Drinking too many energy drinks can have a negative impact on your health.
Many types of energy drinks have gained popularity in Cambodia, especially among people who are exhausted from work, in order to boost their energy and to feel refreshed.
However, can high levels of consumption of energy drinks pose dangers to your health?
What are energy drinks?
According to the World Health Organization (WHO), energy drinks refer to non-alcoholic beverages containing caffeine, sugar, vitamins, and other ingredients such as taurine, ginseng, and guarana. Energy drinks are normally marketed as able to boost energy and increase physical and mental performance.
Energy drinks were first invented in 1962 by the Japanese company Taisho Pharmaceutical Co. under the name LiPovitan D. After that, other companies began to produce different types of energy drink products and distributed them across the globe, according to a 2019 study conducted by two professors from VIT University in India. Though the exact date that energy drinks arrived in Cambodia is unknown, it is thought that the sweet drink’s importation began around 1993.
Why do some people like to drink energy drinks?
Energy drinks are known to be generally consumed for mood enhancement, energy boosting, and in some cases, mixing with alcohol. However, many researchers have indicated that drinking energy drinks with alcohol can pose dangers to health, causing vomiting, diarrhea, and can lead to inappropriate behaviour such as violence.
According to the American National Center for Biotechnology Information, it is uncertain whether energy drinks actually boost energy levels and enhance consumers’ moods. Many find that energy drinks don’t increase wakefulness as expected, as levels of sleepiness during the daytime remain high.
What are the negative effects of energy drinks?
The American College of Medical Toxicology (ACMT) has listed some negative effects of energy drinks to include:
- Dental decay: high glucose in energy drinks can erode tooth enamel more than other drinks.
- Energy highs and crashes: energy drink consumers, especially teens, will tend to get poor sleep and decreased attention spans throughout the following day.
- Headaches, heart palpitations, and other heart related illnesses
- High blood pressure
- Higher risk taking: researchers found that people who consume six or more cans of energy drinks in a month can have a three times greater risk of smoking cigarettes, using drugs, and engaging in violence.
- Having a lot of energy drinks during vigorous exercise may result in dehydration, weakness, and fainting
How are the proper intakes of energy drinks?
Dr. Chris M. Matsko, a retired American physician, said that people should:
- consume no more than 400 milligrams of caffeine a day (no more than a single can of energy drink or less than 250 milliliters)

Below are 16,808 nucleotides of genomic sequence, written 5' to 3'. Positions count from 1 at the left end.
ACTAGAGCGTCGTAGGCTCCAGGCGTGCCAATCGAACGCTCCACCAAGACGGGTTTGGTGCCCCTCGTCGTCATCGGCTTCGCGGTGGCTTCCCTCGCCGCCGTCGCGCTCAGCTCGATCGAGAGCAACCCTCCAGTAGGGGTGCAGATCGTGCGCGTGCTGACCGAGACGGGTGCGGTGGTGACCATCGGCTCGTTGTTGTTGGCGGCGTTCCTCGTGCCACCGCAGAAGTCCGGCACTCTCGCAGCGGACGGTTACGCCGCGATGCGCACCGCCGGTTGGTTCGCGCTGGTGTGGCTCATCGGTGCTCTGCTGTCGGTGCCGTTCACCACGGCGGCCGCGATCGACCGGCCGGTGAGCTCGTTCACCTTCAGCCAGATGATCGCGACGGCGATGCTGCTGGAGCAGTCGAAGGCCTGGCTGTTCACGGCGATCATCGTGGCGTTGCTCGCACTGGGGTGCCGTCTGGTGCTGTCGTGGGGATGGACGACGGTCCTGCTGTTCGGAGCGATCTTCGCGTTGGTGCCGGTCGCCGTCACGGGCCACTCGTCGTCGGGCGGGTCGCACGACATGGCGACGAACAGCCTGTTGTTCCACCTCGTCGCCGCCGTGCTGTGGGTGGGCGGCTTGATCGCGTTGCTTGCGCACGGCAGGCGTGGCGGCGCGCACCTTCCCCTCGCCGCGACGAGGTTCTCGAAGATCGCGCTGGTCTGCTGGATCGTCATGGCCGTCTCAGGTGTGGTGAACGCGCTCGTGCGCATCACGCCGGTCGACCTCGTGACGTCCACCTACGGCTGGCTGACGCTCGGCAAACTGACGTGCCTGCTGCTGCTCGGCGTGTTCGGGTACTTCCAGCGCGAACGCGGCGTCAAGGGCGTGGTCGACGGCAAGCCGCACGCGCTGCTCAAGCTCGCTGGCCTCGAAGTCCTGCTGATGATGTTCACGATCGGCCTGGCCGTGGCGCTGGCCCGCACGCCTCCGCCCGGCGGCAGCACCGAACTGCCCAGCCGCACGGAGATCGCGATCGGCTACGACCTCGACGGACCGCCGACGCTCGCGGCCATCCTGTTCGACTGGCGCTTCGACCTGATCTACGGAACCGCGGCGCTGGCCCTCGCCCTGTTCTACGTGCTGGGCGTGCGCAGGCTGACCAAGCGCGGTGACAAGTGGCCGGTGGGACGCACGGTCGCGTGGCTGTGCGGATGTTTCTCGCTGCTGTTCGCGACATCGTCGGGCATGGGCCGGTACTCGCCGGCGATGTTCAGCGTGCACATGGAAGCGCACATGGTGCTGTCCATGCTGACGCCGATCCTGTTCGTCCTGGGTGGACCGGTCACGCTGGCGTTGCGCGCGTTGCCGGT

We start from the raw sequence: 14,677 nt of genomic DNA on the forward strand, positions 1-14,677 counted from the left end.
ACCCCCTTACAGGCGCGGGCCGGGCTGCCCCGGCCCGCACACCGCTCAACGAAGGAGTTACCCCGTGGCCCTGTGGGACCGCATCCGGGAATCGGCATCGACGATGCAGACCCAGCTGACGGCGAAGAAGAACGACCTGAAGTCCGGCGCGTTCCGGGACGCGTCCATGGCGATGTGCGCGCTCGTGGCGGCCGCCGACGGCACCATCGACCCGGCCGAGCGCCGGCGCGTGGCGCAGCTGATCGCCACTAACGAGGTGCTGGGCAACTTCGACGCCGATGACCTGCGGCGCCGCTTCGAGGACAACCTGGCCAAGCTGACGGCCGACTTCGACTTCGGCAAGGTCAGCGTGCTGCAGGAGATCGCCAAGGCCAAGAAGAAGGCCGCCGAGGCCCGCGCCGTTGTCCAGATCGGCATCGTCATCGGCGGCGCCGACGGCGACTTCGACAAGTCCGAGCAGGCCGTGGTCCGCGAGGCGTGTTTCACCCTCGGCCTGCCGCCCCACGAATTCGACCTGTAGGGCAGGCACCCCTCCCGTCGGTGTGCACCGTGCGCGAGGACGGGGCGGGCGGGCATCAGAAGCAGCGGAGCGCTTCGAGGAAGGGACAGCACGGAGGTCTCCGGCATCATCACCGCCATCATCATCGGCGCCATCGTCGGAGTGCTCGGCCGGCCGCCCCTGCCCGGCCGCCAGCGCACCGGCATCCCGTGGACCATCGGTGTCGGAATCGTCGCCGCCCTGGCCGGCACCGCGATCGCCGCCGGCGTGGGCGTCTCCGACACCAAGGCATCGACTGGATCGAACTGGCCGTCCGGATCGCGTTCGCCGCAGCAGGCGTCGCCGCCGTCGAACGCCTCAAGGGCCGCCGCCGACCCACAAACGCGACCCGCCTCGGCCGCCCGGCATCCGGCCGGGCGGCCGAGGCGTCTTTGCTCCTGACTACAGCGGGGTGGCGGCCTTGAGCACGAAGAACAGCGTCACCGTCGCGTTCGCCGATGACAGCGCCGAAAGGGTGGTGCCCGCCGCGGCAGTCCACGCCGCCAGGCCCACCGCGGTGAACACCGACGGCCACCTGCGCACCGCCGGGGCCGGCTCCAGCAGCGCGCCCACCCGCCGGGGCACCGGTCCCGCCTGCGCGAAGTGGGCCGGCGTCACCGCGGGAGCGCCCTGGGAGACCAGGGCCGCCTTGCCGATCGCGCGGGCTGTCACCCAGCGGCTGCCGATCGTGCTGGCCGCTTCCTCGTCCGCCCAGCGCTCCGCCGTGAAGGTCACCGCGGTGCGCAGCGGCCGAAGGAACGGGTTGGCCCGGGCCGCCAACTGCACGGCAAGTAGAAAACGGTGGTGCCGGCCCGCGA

- not consume energy drinks to supplement vigorous exercise and hard labour
- not mix energy drinks with alcohol or liquor
- purchase energy drinks without a clear label of ingredients
- not blindly believe advertisements for energy drink products
- not use energy drinks to compensate for lack of sleep and vitamins
He added that pregnant women and children should not consume caffeine levels over 200 and 100 milligrams per day, respectively.
What are the signs of energy drink addiction?
According to the UK’s addiction resource website, addictionhelper.com, the signs of energy drink addiction include:
- More consumptions of energy drinks than water
- Drowsiness after energy drink consumption
- Insomnia and other sleeping disorders
- Uneasy feelings if they do not drink energy drinks
- Fatigue, low concentration, headache, muscle pain, and nausea
- Continued consumption even with the knowledge of energy drinks’ possible negative side effects
If you have experienced these problems, you should decrease your energy drink consumption and seek help from a doctor or an expert.
What are strategies to prevent yourself from drinking too many energy drinks?
Mexico Bariatric Center introduced some strategies to reduce energy drink intake:
- Remove all energy drinks in your households
- Substitutes energy drinks with red ginseng drinks, green tea drinks, fruit juice, and water
- Have regular meals and sufficient nutrients
- Avoid unhealthy food
- Acknowledge your energy drink issue and set a strict rule for yourself
What are the risks of energy drinks consumption in Cambodia?
A study about diabetes in Cambodia conducted by WHO indicated that approximately 10% of Cambodia’s population in 2016 are physically inactive. WHO also predicted that diabetes caused by high sugar level intakes will become the seventh largest death cause of global mortality by 2030.
Dr. Chan Sovandy, a vice chief of anesthesia at Preak Kossomak Hospital and a specialist in kidney disease, said kidney dysfunction treatment in Cambodia is mainly caused by diabetes and high blood pressure.
Wide availability of energy drinks in stores and popularity of energy drinks intake in the country are the major causes of diabetes, added Dr. Sovandy.
He continued, “I asked a regular taxi driver from Phnom Penh to Sihanoukville how many cans of energy drinks he consumes per trip, and he told me four cans of energy drinks in order to avoid drowsiness. The high consumption of energy drinks is very threatening to his kidneys, and he will develop a diabetic illness within two or three months.”
He also mentioned that Cambodia should promote awareness of health issues, dietary attention, and sugar intakes in order to improve healthy lifestyles among its own people.
This post is also available in: KH